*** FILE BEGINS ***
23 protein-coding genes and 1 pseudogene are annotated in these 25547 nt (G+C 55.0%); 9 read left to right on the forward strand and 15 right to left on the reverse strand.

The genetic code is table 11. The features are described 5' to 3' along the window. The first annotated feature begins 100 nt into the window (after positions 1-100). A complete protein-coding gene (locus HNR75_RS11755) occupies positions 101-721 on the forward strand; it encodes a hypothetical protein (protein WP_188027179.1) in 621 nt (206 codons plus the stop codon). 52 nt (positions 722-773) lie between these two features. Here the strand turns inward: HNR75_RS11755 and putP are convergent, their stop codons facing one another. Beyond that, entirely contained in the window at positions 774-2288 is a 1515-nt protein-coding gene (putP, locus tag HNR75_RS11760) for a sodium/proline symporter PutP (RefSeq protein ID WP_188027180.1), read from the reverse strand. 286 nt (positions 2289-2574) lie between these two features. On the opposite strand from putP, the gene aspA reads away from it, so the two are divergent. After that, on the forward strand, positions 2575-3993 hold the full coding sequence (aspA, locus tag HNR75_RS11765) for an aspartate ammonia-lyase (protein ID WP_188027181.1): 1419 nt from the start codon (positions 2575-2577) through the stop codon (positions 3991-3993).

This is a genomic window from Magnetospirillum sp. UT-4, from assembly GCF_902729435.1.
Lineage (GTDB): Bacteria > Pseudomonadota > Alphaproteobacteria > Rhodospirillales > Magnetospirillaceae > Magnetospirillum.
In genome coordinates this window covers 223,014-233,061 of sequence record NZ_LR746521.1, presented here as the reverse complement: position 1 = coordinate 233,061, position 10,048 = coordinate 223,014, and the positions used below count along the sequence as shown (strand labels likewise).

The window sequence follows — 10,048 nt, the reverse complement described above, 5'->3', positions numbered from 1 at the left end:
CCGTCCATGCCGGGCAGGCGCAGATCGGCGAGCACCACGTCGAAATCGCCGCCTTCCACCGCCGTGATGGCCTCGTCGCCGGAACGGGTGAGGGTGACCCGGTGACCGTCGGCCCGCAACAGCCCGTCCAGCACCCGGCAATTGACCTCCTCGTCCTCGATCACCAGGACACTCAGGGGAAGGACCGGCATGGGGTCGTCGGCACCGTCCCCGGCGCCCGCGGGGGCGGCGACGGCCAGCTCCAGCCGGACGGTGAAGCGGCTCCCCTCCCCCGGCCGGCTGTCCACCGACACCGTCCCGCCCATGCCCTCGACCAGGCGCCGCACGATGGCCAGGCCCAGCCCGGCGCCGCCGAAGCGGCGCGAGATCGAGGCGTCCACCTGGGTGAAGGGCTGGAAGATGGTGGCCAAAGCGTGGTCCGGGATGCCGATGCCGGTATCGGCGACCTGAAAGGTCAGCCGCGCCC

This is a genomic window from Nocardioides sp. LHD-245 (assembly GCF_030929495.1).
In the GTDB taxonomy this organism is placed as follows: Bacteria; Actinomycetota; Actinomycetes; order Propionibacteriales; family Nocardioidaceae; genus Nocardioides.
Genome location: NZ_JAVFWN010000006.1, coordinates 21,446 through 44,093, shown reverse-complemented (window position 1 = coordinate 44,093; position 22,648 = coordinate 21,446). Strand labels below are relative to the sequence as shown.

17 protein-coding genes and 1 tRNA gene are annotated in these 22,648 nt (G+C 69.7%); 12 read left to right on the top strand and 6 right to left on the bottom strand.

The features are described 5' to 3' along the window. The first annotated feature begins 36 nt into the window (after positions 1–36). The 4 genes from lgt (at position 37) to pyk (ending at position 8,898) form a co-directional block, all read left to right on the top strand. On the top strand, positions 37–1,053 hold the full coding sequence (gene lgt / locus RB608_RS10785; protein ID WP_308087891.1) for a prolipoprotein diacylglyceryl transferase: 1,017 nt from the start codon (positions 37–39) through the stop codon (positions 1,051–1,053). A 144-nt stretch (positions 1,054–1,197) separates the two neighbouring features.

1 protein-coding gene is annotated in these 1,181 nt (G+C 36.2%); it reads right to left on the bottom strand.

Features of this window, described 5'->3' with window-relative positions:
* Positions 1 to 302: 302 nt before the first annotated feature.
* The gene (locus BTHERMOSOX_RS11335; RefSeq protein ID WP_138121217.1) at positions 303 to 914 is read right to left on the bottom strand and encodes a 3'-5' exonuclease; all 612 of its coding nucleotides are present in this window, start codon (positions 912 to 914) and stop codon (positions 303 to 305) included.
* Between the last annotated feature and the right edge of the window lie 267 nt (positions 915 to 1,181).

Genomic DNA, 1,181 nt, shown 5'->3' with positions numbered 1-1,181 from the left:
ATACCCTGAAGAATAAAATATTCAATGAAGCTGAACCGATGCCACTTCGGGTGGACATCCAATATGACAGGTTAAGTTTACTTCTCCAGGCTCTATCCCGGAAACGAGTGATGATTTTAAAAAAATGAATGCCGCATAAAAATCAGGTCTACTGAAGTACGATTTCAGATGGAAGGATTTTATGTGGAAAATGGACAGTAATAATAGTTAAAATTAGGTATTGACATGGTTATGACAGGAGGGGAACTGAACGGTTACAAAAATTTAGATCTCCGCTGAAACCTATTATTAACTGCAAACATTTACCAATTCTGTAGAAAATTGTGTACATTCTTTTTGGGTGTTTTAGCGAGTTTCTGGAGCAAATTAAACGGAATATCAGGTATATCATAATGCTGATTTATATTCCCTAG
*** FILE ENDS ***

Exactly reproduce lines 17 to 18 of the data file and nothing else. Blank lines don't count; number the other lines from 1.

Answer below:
* Between the last annotated feature and the right edge of the window lie 267 nt (positions 915 to 1,181).

Genomic DNA, 1,181 nt, shown 5'->3' with positions numbered 1-1,181 from the left: